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How Competitive Intelligence is Replacing the Relationship Sale

 

The relationship sale is on its way out. I know this sounds like blasphemy, but hear me out before you start throwing sarcastic memes my way.

All I mean is: the way people buy has changed drastically.

In the past, strong relationships were the main way to get in front of a prospect and close a deal.

Now, data, media, and technology allow us to get in front of prospects and convince them that a complete stranger has a better solution than their incumbent partner.

The decline in business travel for dinners and golf, caused by COVID-19, has only sped up this process. Clients have more time to reevaluate their current vendor relationships and for digital-savvy salespeople to slide in and win new clients.

What is Competitive Intelligence?

Competitive intelligence is the process of sourcing and analyzing data to see the competitive landscape in order to build plans, messaging, advertising, and products to outperform competitors.

Competitive intelligence allows you to leverage your competitor’s weaknesses against them to take market share.

Competitive intelligence has been used to build buyer personas, disrupt industries, create business moats, and build offerings that others can’t compete with.

This makes it much easier for your salespeople to convince companies to part with current vendors.

How to Get Started with Competitive Intelligence

To get started using competitive intelligence, you have to have a clear understanding of your goals, competitors, and tools that will help you get the right data.

1. Identify Your Goals

First, identify your main objective. This will help you pick the right tools and data sources.

Here are a few goals you can look to accomplish:

Messaging: Update your messaging to better position your product or service in the market (I go into more detail about this below).

Pricing: Adjust your pricing so that you’re more competitive.

Channel Selection: To get the best return on your investment, you have to understand where to spend your marketing dollars. Finding white space for advertising is important.

Buying advertising where your competitors are not — or where they aren’t maximizing the channel’s opportunity — gives you a strategic advantage.

Product Launch: You’re launching a new product, service, or company, and you want to know which markets to launch in and when to launch. Walmart famously used location-based data to launch stores just outside large markets (cities). This made them the only option in town and helped them grow quickly.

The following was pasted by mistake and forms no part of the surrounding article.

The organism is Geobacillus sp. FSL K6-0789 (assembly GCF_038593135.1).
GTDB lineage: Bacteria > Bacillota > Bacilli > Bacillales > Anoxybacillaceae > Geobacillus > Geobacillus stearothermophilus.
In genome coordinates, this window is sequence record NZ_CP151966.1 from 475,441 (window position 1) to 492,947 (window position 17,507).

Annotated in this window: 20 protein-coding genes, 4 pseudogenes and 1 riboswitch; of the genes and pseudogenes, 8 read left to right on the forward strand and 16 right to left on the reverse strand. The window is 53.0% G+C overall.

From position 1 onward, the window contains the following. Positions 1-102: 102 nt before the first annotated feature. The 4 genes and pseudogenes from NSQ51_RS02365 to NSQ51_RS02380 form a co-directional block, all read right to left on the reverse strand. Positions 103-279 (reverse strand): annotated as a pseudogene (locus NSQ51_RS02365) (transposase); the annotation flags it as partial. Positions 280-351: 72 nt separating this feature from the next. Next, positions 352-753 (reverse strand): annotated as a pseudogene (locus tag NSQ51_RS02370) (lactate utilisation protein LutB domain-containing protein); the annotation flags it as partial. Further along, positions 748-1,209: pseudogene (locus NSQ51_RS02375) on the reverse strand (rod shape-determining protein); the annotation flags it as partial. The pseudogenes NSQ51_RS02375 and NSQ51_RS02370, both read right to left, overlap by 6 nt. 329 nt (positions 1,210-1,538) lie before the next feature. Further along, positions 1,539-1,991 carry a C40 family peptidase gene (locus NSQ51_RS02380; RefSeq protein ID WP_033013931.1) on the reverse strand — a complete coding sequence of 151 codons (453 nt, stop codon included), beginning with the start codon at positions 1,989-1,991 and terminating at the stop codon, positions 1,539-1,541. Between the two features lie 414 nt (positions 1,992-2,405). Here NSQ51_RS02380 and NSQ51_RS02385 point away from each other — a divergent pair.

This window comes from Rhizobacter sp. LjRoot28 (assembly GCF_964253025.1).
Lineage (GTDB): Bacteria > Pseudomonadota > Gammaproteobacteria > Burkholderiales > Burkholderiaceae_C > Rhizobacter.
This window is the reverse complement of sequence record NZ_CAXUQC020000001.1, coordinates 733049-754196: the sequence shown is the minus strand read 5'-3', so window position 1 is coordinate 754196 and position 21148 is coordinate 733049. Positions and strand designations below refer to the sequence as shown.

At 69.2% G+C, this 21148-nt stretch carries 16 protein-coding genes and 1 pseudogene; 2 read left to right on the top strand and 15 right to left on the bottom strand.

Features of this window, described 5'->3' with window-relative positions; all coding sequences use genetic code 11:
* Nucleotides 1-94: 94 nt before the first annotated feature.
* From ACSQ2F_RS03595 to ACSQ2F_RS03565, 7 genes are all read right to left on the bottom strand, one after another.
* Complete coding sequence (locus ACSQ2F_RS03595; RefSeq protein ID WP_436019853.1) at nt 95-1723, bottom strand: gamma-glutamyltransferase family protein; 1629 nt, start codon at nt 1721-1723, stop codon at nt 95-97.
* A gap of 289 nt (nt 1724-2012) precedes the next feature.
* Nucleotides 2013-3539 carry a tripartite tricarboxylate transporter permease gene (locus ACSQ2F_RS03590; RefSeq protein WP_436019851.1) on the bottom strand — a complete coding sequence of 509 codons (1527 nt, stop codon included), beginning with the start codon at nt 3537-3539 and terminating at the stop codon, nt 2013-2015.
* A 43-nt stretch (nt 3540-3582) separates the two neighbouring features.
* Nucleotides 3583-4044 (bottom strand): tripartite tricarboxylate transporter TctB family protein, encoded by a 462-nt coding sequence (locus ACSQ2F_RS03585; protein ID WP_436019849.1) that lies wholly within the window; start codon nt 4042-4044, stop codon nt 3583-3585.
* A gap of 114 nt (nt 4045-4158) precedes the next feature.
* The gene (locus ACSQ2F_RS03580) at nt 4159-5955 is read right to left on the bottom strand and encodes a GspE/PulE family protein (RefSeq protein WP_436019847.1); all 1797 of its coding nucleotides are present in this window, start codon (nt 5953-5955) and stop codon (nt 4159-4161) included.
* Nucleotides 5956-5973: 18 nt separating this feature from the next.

Now they dominate larger markets as well.

Partnerships: Find good partners to join forces against your competitors to help your business grow.

Talent: You want to hire the best talent in the industry and differentiate yourself from your competitors.

Offering things like sales and marketing training, 401k match, unlimited PTO, perks, and other benefits will be key. Knowing what your competitors are offering to prospective employees will give you the ability to counter with a better package.

Case Study: Gong vs. Chorus Messaging

A great example of competitive intelligence in action is the messaging/positioning move that Gong.io pulled on Chorus.ai.

The two sales enablement tools, Gong and Chorus, have been jockeying for positioning around the term “conversational intelligence.” In this snapshot from the Way Back Machine, you can see that Gong.io had it big and bold on their website.

Gong homepage

 

However, Gong has now made the switch to “revenue intelligence” to differentiate itself and focus on selling the solution vs. the feature of conversion.

They have even gone as far as trademarking the term, which prevents Chorus from using it.

Now Chorus can only speak to how they help increase revenue vs. using the strong term, “revenue intelligence.

Gong wouldn’t have been able to get ahead of Chorus if they weren’t paying attention to their competitors and using data to determine the right move and messaging.

2. Identify Your Competitors

Most companies have a basic understanding of their competitive set. This is core to starting a business. However, competitors can change drastically, depending on the market and advertising channel.

For example, on search engines like Google, you compete with everyone ranking for your target keyword. Some of these businesses you might not consider part of your competitive set, but because you jockey for position with them when customers search, they are.